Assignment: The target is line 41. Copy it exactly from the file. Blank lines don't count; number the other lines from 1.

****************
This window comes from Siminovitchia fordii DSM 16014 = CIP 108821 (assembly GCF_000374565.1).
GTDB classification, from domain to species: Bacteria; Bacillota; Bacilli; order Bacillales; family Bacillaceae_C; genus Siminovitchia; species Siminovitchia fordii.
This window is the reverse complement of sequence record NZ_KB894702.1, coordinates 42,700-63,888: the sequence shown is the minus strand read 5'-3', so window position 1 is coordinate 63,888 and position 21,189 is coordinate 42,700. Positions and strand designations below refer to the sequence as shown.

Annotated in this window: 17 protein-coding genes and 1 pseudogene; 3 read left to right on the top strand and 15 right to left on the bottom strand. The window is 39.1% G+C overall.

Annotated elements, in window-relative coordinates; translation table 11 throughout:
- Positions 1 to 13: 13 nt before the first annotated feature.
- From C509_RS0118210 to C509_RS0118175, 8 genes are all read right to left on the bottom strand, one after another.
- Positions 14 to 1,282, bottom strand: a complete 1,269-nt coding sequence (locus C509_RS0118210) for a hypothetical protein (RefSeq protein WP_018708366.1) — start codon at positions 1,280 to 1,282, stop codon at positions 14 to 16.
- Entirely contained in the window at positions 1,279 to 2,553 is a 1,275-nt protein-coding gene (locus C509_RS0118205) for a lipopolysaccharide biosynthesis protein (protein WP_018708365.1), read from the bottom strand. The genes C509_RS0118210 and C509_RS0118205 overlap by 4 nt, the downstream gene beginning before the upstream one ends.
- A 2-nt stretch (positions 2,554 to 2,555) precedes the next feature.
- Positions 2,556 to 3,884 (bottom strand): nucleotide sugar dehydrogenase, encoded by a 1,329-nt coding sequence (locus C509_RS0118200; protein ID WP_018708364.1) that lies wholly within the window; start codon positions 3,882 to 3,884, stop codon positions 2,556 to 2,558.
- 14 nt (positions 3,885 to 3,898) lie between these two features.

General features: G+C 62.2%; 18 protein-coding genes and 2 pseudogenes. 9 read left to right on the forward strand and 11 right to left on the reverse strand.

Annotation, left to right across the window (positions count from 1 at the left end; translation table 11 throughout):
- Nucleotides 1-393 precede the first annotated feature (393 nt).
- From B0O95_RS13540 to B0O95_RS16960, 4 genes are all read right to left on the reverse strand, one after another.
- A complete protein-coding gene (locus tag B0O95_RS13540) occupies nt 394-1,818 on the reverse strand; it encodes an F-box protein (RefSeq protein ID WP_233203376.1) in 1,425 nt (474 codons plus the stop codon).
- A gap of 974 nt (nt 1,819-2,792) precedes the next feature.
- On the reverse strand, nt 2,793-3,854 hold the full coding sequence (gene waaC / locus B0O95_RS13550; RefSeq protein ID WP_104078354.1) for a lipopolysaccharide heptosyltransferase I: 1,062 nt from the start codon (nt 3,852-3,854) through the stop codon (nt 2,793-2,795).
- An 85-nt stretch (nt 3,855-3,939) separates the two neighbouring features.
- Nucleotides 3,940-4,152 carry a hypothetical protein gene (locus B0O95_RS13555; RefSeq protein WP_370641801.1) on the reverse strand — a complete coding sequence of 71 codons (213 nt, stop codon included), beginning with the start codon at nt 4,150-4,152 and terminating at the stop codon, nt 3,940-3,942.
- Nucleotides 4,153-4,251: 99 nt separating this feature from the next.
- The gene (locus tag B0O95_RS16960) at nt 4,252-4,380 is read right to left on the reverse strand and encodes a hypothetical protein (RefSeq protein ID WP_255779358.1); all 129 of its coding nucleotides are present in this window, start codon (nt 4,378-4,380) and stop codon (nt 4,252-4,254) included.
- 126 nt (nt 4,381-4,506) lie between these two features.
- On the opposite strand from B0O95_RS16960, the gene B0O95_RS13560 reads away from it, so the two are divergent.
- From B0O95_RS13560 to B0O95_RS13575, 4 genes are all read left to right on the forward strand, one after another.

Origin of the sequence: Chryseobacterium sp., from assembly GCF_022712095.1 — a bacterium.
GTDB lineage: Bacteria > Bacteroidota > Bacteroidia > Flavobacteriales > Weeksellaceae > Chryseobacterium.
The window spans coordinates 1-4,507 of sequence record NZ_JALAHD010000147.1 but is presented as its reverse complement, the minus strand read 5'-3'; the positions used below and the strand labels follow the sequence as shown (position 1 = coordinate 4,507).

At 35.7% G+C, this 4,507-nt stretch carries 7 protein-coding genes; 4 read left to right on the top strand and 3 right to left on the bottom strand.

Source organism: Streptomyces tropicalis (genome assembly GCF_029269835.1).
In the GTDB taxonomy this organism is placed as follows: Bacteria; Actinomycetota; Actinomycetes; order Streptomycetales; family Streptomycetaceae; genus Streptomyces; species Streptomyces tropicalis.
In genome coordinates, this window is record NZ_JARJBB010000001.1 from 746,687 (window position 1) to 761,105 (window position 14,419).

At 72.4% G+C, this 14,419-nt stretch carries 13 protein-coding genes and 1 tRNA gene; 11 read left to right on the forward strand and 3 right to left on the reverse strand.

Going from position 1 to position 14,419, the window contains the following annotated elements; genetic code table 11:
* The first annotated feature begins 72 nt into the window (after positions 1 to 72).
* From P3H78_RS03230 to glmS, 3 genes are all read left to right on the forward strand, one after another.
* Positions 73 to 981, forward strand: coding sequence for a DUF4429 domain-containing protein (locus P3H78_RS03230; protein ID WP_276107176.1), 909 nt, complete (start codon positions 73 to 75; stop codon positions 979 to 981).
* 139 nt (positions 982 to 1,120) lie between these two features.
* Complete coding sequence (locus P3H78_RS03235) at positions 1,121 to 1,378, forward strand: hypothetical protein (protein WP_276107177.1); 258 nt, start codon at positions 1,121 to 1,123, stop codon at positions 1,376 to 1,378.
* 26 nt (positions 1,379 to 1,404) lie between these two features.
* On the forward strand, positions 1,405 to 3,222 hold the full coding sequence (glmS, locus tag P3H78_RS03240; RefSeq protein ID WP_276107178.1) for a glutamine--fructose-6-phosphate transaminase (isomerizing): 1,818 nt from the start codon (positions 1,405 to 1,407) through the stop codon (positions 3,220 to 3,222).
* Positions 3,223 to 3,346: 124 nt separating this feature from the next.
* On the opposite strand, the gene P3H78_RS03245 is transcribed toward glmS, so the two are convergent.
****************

* 26 nt (positions 1,379 to 1,404) lie between these two features.